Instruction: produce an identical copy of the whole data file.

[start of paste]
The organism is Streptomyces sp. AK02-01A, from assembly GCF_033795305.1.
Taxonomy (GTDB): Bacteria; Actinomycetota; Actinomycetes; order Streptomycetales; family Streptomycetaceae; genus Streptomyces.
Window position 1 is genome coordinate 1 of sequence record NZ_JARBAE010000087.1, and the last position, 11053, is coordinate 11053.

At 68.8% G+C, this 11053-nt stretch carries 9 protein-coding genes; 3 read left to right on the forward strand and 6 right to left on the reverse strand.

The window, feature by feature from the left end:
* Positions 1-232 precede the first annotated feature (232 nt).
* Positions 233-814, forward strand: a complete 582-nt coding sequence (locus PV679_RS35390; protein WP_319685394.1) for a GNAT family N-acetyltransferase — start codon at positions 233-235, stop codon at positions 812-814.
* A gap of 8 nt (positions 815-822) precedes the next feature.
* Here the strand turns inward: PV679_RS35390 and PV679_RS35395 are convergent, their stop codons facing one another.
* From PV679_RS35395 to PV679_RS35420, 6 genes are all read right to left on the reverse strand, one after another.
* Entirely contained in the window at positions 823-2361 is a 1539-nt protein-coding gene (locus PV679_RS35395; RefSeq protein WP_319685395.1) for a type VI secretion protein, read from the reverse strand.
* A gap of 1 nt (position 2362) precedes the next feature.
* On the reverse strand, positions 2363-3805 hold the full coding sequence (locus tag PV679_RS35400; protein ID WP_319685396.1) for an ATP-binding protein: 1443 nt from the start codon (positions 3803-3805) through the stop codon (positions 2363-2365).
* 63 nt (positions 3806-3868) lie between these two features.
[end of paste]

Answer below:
The organism is Streptomyces sp. AK02-01A, from assembly GCF_033795305.1.
Taxonomy (GTDB): Bacteria; Actinomycetota; Actinomycetes; order Streptomycetales; family Streptomycetaceae; genus Streptomyces.
Window position 1 is genome coordinate 1 of sequence record NZ_JARBAE010000087.1, and the last position, 11053, is coordinate 11053.

At 68.8% G+C, this 11053-nt stretch carries 9 protein-coding genes; 3 read left to right on the forward strand and 6 right to left on the reverse strand.

The window, feature by feature from the left end:
* Positions 1-232 precede the first annotated feature (232 nt).
* Positions 233-814, forward strand: a complete 582-nt coding sequence (locus PV679_RS35390; protein WP_319685394.1) for a GNAT family N-acetyltransferase — start codon at positions 233-235, stop codon at positions 812-814.
* A gap of 8 nt (positions 815-822) precedes the next feature.
* Here the strand turns inward: PV679_RS35390 and PV679_RS35395 are convergent, their stop codons facing one another.
* From PV679_RS35395 to PV679_RS35420, 6 genes are all read right to left on the reverse strand, one after another.
* Entirely contained in the window at positions 823-2361 is a 1539-nt protein-coding gene (locus PV679_RS35395; RefSeq protein WP_319685395.1) for a type VI secretion protein, read from the reverse strand.
* A gap of 1 nt (position 2362) precedes the next feature.
* On the reverse strand, positions 2363-3805 hold the full coding sequence (locus tag PV679_RS35400; protein ID WP_319685396.1) for an ATP-binding protein: 1443 nt from the start codon (positions 3803-3805) through the stop codon (positions 2363-2365).
* 63 nt (positions 3806-3868) lie between these two features.